Posts tagged save money
There are lots of stories in the media about microgeneration and the feed-in tariff. There’s also plenty about the need to insulate your home – the cavity walls, loft and double (or triple) glazed windows. But you don’t have to shell out hard earned cash to cut the cost of running your home. Here Adrian Flux Insurance Services checks over a few alternative tips to save energy and money.
- Turn appliances off completely – don’t just leave them on standby. If necessary, unplug them. And never leave rechargers (for example, mobile phones) switched on if they’re not charging.
- When cooking, cover pans with lids to reduce the energy used to heat them up (but make sure the food inside doesn’t stick!)
- Turn down your thermostat and turn off heating in unused rooms. If you get cold, try adding an extra layer of clothing (such as a fleece) rather than turning the heating up.
- Only turn on your washing machine and dishwasher when they are full.
- Avoid using a tumble drier. Dry clothes on the line outside or over a clothes-horse inside.
- Close your curtains at dusk to reduce heat loss through windows and doors (it’ll also stop burglars peering in at your valuables!)
- Make sure any draughts are blocked up – you can make an effective draught-excluder from an old stocking or football sock stuffed with unwanted clothes.
- Turn off taps and fix any leaking ones. A dripping hot water tap wastes energy and in one week you’ll lose enough hot water to fill half a bath. It’s pouring money down the drain!
The results are in in the Auto Express Driver Power insurance survey for 2008 and we were pleased to finish in a creditable 11th place in the survey, showing last year’s rise from 40th to 17th wasn’t just a flash in the pan.
With this result being the outcome of actual customers responses, we’re especially happy that our customers seem to have a good opinion of us, a testament to all the hard work which has been done in improving the customer experience over the last few years, even though we certainly think there’s room for further improvement.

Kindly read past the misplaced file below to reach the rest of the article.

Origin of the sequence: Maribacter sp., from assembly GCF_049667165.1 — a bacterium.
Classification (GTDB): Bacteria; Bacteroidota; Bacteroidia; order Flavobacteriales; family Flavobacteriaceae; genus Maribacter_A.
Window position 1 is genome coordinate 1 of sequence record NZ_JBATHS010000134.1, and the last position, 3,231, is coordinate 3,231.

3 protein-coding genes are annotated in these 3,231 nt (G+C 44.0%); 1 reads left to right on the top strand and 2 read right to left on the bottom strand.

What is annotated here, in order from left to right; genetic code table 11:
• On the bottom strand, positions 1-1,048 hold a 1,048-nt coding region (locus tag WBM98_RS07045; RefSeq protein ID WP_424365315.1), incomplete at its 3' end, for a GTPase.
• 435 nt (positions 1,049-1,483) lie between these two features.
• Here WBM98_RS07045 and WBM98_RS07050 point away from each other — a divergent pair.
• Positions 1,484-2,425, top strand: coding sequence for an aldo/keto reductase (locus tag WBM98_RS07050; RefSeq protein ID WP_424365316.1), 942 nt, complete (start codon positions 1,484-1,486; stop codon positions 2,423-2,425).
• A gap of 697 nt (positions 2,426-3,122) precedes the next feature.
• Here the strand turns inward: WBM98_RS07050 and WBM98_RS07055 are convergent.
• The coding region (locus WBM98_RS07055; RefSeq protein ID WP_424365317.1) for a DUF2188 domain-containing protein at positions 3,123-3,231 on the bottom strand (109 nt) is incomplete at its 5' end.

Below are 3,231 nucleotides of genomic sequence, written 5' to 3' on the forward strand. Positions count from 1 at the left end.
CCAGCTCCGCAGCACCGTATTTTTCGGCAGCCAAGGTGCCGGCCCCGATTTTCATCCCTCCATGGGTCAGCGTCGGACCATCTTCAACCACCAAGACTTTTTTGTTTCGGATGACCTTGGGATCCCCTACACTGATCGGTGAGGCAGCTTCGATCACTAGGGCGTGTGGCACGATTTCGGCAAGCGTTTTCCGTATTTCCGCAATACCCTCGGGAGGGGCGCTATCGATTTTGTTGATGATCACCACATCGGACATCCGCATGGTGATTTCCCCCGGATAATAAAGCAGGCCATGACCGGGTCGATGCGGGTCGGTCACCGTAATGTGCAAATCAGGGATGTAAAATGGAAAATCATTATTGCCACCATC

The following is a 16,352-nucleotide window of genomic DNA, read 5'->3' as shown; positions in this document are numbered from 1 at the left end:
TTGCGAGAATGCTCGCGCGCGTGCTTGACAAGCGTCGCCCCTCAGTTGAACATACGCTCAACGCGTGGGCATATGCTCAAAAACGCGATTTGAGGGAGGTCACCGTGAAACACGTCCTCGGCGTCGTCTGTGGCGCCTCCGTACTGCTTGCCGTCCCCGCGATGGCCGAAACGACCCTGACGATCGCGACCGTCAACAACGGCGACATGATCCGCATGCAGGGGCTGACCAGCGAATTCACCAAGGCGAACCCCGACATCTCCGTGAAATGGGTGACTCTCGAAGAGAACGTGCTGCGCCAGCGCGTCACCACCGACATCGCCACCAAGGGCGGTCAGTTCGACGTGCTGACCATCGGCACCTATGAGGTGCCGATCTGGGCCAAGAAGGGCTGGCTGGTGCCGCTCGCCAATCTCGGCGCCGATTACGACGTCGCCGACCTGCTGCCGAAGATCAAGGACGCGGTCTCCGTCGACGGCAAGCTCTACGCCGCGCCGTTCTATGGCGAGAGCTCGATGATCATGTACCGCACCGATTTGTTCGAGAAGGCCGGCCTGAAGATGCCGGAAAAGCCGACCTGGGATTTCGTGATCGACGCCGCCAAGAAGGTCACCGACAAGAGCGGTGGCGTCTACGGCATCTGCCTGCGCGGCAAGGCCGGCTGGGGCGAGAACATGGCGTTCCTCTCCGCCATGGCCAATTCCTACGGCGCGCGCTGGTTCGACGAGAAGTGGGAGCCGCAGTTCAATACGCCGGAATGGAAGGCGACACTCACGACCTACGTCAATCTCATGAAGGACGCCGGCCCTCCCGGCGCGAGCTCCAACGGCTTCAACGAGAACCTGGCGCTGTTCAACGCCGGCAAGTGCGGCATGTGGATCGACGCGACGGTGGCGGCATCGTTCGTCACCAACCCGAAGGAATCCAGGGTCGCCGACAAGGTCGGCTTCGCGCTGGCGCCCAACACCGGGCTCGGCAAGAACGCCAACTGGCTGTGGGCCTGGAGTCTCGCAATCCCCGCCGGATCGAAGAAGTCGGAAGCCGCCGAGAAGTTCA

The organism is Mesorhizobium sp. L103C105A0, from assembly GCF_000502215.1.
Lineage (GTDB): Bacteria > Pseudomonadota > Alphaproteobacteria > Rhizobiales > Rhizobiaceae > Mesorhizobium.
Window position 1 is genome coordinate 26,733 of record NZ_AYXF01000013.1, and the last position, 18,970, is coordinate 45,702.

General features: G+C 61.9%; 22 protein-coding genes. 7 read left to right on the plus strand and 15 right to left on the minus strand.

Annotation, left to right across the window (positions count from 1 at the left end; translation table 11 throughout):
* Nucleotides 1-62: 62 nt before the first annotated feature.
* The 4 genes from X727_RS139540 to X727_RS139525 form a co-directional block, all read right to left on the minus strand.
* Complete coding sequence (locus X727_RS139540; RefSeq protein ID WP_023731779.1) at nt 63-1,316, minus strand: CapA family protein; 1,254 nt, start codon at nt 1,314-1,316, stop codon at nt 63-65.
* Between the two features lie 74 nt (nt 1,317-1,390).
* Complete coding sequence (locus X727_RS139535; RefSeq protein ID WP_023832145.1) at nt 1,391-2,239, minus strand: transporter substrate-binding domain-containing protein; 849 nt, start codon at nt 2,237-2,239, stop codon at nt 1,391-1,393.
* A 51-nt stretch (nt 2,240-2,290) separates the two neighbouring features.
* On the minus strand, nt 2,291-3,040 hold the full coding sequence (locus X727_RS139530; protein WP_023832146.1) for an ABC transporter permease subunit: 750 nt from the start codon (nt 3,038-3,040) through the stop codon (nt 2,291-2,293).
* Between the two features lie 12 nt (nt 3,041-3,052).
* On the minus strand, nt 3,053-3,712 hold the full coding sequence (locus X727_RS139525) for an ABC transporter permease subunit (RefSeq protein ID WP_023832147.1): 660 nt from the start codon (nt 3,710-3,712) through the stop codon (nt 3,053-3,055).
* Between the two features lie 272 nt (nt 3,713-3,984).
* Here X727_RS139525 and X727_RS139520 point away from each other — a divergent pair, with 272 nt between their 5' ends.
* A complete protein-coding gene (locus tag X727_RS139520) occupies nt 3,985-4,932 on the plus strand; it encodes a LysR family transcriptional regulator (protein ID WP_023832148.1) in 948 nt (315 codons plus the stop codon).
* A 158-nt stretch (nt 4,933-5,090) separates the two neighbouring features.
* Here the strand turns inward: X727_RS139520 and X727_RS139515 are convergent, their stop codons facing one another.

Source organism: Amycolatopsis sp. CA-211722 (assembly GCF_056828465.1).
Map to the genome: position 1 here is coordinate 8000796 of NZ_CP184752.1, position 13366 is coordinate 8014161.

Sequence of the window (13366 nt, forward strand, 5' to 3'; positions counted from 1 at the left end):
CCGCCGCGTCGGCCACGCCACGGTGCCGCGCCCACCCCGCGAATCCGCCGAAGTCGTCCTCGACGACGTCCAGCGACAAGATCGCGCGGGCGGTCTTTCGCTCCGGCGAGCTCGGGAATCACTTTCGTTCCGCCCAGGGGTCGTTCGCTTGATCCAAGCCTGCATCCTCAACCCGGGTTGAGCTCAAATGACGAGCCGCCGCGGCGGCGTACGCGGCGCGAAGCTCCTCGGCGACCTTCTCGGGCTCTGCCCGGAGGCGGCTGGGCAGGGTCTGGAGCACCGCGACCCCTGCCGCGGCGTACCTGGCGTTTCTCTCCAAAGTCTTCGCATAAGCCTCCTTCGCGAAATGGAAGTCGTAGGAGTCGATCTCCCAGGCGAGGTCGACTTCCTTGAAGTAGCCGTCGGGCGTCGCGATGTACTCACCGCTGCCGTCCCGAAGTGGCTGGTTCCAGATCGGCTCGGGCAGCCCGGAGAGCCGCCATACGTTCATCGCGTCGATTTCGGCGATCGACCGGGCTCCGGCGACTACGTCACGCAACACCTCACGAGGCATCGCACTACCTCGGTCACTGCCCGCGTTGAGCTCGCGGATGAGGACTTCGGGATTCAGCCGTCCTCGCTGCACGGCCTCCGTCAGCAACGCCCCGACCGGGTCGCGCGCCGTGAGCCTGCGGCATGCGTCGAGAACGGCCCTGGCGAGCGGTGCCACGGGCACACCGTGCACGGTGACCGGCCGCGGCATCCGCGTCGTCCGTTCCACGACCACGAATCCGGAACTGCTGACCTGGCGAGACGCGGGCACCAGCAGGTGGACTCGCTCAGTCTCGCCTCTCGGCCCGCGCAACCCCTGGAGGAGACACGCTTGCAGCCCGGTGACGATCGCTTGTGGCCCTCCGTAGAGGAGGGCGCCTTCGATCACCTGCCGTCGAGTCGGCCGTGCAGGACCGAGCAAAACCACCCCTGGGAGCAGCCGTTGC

I think the results are even better for the fact that, as a broker, a certain amount of the customer experience is out of our hands and relies on our panel of insurance providers. Particularly so when you consider that the unusual and specialist cars we often cover are much harder for the insurance companies to deal with, especially if there is a claim.
Because of that, I think the value of dealing through a decent broker is demonstrated when you see that some of the companies on our panel are languishing in the bottom 10 of the rankings – so it seems that you really can get demonstrably better value AND better service by going through a broker, despite what Direct Line would have you believe.
Of course, the broker you choose has a big impact – otherwise Endsleigh, Budget, the AA, Swinton and the Post Office wouldn’t be in the bottom ten.
And now, a la Jeremy Clarkson, I’ll explain why we actually did even better. The top four companies are all, in a way, cheating. I don’t mean that they aren’t doing really well for their customers, because they are. It’s just that if you aren’t an elderly trade union member living in the country, you won’t be able to get a quote with all four. SAGA and RIAS concentrate on the ‘mature’ markets, Frizzell targets only union (and similar organisation) members, and the winner, NFU, will only quote drivers with a rural postcode.